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Culture Couch is WYSO's occasional series exploring the arts and culture scene in our community. It’s stories about creativity – told through creative audio storytelling.

Sugar And Flour From Wheeling Gaunt: A Yellow Springs Holiday Tradition

baking supplies
Nathan Yergler
Flickr Creative Commons

Stories mark this season, and that brings us to a Yellow Springs December story that many of us know.

Yellow Springs patron Wheeling Gaunt was born in 1812 on a tobacco plantation in Carrollton Kentucky.  Enslaved by his father and stepmother, Gaunt bought his freedom and then his wife’s freedom with money earned polishing boots and selling apples, and by his industry and frugality, was at the time of his death, considered the wealthiest man of color in Ohio.

A few years before his death in May of 1894, Wheeling Gaunt gave about nine acres of land to the village of Yellow Springs.  Attached to that donation was an unusual condition:  that proceeds from that land be used to distribute flour each winter to the just and worthy widows of Yellow Springs. 

The following Christmas, 23 widows received three sacks of flour each. In today’s measures, that’s about 75 pounds of flour, or enough for a loaf or two of bread every week for a year. 

An article in the Yellow Springs Torch, on December 28th, 1894, said, “Many wealthy men have died in this community but none perhaps will be remembered so long and so gratefully as Mr. Gaunt.”

Today, the flour and sugar deliveries operation is coordinated by Ruthe Anne Lillich, Human Resource officer at the village.

"Each year in October [or] early November, I start going through the widows and widowers list that we have from last year," she says. "I start looking at the obituaries in the Yellow Springs News to see if any of the people listed have passed away in the past year or if there is in the obituary a spouse that’s been left behind."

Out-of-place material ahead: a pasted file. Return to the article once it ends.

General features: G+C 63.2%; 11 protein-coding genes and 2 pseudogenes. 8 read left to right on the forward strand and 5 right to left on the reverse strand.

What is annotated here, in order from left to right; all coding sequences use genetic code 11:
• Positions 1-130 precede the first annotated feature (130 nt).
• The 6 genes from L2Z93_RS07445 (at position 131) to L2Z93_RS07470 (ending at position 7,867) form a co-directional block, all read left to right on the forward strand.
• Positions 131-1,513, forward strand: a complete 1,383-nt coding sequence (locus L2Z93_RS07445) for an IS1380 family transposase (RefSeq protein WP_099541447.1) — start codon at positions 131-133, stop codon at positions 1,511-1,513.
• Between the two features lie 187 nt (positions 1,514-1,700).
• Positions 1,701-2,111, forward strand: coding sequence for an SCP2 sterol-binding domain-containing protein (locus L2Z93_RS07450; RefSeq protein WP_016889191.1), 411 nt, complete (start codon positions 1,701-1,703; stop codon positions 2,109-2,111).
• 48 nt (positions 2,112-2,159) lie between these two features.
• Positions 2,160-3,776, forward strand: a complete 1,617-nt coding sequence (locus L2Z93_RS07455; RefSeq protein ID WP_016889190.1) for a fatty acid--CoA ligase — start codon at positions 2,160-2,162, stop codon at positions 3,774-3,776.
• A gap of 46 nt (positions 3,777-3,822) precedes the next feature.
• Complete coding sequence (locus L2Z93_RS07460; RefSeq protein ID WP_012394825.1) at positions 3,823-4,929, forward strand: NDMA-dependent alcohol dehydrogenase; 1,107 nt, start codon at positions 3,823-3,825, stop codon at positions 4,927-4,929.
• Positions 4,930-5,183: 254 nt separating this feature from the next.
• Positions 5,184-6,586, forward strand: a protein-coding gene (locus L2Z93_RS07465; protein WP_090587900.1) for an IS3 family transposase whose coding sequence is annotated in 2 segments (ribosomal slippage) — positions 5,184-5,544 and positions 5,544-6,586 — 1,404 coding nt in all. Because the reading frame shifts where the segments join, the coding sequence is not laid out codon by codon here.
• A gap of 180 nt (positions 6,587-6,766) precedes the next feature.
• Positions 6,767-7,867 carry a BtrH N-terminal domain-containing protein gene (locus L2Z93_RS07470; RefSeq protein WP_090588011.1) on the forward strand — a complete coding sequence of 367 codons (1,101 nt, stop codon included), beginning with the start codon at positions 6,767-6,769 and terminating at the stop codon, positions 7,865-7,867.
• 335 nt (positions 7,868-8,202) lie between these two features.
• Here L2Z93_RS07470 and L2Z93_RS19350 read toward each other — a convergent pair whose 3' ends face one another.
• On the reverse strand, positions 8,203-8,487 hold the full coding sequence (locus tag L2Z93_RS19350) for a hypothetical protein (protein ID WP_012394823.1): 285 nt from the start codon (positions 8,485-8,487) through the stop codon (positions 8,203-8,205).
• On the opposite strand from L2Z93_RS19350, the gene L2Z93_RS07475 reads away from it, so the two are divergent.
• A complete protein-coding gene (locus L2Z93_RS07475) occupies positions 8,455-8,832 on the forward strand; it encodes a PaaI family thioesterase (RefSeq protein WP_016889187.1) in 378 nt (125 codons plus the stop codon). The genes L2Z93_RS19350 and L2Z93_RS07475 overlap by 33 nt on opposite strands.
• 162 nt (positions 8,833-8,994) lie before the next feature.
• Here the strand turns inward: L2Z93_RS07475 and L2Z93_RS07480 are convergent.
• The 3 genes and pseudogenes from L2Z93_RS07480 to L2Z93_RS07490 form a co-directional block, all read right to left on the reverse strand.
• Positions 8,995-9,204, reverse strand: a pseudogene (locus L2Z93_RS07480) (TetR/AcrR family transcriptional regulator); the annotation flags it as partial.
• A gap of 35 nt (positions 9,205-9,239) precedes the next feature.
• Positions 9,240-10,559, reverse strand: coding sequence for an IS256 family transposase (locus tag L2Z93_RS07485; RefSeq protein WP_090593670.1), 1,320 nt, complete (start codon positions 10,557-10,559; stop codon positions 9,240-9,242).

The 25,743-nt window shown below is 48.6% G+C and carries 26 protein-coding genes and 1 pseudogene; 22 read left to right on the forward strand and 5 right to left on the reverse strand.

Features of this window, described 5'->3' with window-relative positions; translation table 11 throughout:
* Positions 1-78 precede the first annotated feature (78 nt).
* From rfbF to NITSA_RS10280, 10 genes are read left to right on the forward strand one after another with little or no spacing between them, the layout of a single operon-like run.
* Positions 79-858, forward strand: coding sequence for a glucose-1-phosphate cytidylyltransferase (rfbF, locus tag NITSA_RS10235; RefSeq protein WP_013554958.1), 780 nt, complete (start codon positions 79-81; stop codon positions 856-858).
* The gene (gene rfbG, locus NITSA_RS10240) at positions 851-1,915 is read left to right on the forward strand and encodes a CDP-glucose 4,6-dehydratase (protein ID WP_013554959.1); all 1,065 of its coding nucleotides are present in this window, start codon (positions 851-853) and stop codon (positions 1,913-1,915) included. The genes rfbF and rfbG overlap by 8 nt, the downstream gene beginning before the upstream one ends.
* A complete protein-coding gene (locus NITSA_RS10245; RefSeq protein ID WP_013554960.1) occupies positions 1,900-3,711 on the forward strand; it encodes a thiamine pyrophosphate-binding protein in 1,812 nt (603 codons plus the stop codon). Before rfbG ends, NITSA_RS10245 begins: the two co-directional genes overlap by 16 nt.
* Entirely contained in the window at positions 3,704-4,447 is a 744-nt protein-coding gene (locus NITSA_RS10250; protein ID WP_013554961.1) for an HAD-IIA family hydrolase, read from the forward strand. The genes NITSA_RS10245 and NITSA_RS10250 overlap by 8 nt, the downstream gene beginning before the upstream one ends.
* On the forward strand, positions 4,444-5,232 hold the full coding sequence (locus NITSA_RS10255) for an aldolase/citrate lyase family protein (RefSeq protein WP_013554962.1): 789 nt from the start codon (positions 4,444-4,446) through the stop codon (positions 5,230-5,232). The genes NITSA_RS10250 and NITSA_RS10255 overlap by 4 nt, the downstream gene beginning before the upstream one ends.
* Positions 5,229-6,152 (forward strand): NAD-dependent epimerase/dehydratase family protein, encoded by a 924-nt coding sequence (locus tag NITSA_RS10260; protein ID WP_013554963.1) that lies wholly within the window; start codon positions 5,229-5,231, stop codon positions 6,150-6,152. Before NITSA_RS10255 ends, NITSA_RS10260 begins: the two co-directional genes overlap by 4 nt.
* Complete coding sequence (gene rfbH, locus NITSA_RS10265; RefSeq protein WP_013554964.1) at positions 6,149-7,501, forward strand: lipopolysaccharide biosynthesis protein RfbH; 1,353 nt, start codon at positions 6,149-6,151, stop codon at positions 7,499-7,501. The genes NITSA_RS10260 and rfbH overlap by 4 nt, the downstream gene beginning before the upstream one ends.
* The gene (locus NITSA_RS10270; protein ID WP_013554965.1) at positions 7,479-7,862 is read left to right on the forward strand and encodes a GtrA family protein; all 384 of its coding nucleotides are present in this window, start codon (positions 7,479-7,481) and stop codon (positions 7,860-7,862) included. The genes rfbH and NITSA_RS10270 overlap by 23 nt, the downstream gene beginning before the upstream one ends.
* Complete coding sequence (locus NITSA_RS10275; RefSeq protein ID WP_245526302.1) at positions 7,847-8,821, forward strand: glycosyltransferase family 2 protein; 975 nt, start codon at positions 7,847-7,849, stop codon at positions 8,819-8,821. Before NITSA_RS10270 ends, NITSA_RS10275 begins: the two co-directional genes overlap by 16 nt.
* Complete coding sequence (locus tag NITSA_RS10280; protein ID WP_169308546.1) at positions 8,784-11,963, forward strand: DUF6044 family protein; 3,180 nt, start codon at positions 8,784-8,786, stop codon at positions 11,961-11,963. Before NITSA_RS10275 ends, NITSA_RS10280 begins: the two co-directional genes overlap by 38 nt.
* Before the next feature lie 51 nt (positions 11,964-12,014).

Deliveries are done by the village maintenance crew, including electric and water distribution foreman Ben Sparks.

"We’ve got some of the same people that we do every year that we kinda know now."

But for some widowed villagers, the delivery can be bittersweet.

"We had a guy that was recently widowed.  His wife had died two months previous to us delivering.  And he was very angry,' says Sparks.

"Sometimes it’s a little too soon, and that’s a hard judgement call," says Ruthe Anne Lillich. "Some people appreciate it, they are in tears because it’s been a recent death, and others don’t want it this year and we understand that."

For villager Kathy Robertson, the experience has shifted over time, "The first couple of years it was hard because it just reminded me of the fact that I was a widow, so it was actually, you know, an emotional experience.  But at some point that changed."

Like many of our widowed neighbors, Kathy now plans her holiday baking around the delivery of flour and sugar.  For as Gaunt himself once said, "It’s not what you have but what you share."

"I usually have two or three grandchildren; we make sugar cutout cookies," says Kathy.

Villager Maureen Redman also uses the flour and sugar to bake cookies, "All kinds.  Springerly, and candy canes.  Gingerbread men.  We’re big on gingerbread men.  Because we decorate the tree with them and hope the animals don’t eat them."

"I love to make peppernuts.  The old German Mennonite style," says Lynn McCown. "But they take a hundred years and so I only do it at Christmas when I can rope other people into helping.  One of my best friends was Lenore, an elderly German lady, and Lenore was always like, ‘I would never take that.  That would look like I didn’t have any money.’ And I was like, ‘no, I think that would look like you respect and appreciate Mr. Gaunt.' So then she would come and do cookies with me.  She would help with it but she would never take the flour and sugar."

Several Yellow Springs organizations, including the Arts Council, the Historical Society and the 365 Project, a volunteer group promoting African American heritage, Black Culture and educational equity, have joined forces to build a larger-than-life bronze statue of Wheeling Gaunt.  

This story was created at the Eichelberger Center for Community Voices at WYSO.